Knowledge leads to compassion
Sometimes there’s only one barrier stopping young people making a difference in our community: a lack of knowledge.
This was the powerful lesson learned by Surf Coast Secondary College recently through this year’s Schools in Philanthropy program. The program, established by the Geelong Community Foundation in 2011, allows VCAL students to work with community organisations that have applied for grants and learn about philanthropy, social awareness and community leadership.
“It was a real reality check,” says student Shari Smith. “Many of us didn’t realise there were people just down the road struggling with poverty. It really changed our perspective on our community and made us want to do something to help.”
Luci Reuben, the school’s VCAL Curriculum and Assessment Pathways Leader, says the program showed first-hand how ‘knowledge leads to compassion’.
“It really highlighted how socially and community minded our young people are when they become aware of what’s happening around them,” she says. “It was incredible to see how naturally compassionate they are. Nothing was forced. They really want to help if they know how.”
As young grant makers the students applied their skills in assessing grant applications, interviewing representatives from the community organisations who have applied for grants, and making sound, values-based judgements about these applications. The total of the grant amounts requested by the organisations always exceeds the amount available, therefore the students needed to carefully evaluate the requests in order to make informed decisions about how the funds should be dispersed.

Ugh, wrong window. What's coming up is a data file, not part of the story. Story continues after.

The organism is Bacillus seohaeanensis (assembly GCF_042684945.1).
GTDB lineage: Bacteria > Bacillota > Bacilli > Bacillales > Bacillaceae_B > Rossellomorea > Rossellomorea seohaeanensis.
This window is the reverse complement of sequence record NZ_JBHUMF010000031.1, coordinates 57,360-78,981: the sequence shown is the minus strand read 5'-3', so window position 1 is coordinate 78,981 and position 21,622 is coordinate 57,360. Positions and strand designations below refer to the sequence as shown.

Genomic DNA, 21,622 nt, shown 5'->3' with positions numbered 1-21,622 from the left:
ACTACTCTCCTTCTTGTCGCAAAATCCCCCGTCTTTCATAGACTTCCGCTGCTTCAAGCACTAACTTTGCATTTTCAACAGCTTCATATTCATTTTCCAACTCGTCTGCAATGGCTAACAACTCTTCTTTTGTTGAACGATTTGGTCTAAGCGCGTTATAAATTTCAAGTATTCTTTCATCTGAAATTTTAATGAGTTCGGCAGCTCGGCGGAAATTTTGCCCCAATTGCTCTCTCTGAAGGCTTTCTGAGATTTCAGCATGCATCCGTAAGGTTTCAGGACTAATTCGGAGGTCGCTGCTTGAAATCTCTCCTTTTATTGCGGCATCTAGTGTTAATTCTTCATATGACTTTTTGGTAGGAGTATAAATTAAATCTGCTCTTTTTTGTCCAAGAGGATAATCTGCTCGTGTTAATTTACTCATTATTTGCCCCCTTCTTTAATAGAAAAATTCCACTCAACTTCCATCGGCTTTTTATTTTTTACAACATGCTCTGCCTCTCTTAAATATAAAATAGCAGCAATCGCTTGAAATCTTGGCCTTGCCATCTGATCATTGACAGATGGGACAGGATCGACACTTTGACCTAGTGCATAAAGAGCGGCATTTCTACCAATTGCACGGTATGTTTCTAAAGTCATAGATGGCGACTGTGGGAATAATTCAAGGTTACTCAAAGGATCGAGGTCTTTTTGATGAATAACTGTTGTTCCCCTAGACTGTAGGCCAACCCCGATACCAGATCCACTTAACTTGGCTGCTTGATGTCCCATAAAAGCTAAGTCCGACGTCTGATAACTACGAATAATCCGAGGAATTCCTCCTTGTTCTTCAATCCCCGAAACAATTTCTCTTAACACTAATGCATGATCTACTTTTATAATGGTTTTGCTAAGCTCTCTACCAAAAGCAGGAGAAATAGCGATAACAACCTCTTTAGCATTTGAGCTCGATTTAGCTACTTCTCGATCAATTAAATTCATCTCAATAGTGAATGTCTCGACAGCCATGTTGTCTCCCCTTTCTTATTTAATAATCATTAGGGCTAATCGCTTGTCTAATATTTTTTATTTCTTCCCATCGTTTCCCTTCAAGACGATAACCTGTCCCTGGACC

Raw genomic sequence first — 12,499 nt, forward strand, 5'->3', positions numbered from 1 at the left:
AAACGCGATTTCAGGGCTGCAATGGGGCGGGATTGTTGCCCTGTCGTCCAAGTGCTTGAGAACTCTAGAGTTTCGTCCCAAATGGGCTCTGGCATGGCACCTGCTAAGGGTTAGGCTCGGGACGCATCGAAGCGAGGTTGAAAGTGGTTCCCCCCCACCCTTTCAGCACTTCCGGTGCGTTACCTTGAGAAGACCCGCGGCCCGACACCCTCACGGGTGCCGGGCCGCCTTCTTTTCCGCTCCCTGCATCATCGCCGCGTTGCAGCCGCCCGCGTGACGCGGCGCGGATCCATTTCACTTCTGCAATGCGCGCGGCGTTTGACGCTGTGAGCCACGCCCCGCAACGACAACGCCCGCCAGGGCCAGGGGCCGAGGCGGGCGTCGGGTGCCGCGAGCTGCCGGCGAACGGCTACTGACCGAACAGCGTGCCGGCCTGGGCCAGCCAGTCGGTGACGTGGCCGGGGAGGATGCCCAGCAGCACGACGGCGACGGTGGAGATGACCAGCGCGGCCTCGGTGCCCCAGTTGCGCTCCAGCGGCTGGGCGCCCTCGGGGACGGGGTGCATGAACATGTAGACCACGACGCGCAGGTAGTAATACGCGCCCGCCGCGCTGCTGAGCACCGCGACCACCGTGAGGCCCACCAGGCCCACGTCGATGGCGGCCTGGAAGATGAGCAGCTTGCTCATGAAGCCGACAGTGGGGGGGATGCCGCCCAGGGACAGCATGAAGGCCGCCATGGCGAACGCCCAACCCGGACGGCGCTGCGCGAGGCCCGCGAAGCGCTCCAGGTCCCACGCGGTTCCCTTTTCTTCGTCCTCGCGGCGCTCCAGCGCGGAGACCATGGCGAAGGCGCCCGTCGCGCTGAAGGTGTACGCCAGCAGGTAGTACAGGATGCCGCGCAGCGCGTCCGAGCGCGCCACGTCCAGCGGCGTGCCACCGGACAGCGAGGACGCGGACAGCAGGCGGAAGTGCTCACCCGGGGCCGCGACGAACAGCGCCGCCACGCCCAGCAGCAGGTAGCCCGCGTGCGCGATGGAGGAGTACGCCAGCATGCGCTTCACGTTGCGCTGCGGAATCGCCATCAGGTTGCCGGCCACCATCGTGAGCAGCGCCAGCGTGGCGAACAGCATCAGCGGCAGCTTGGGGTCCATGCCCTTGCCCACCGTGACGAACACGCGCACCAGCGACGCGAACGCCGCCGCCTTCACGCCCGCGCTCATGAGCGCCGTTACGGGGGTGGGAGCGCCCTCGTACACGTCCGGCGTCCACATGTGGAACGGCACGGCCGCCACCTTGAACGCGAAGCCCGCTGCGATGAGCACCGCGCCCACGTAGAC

The opportunity to work with real organisations in the community was key for the students’ sense of achievement.
“Because we knew these situations were real and not just made up for the curriculum, our whole class had the sense that we were actually doing something to help,” says student Abi Mchugh. “We were proud of ourselves and felt like our hard work paid off.”
Luci agrees. “I think their passion stemmed from this being real money and real people. They took it very seriously and were so thoughtful about every step.”
Student Levi Watson was amazed and impressed by the number and diversity of people the local community organisations they worked with can help. “They have a wide scope and are really making a difference,” he says.
At the end of the program, the students made a formal presentation to the Foundation Board where they made grant recommendations, delivered their rationale and reflected on their learnings. For Luci and the Foundation, this presentation was a huge highlight.
“The students were so confident and proud of themselves because they felt a great sense of ownership over the decisions they made with the money,” Luci says. “It was very impressive and moving.”
Another positive result of the program is the number of students who have become interested in philanthropy as a career.
“Most of us didn’t know that this could be an actual job,” says student Naomi Lahiff. “It’s opened our eyes to the ways we could make a career out of making a difference.”
Overall, the Schools in Philanthropy program is a true testament to the notion that knowledge can lead to compassion, especially in young people. Are there young people in your life who could make a difference if they just knew how?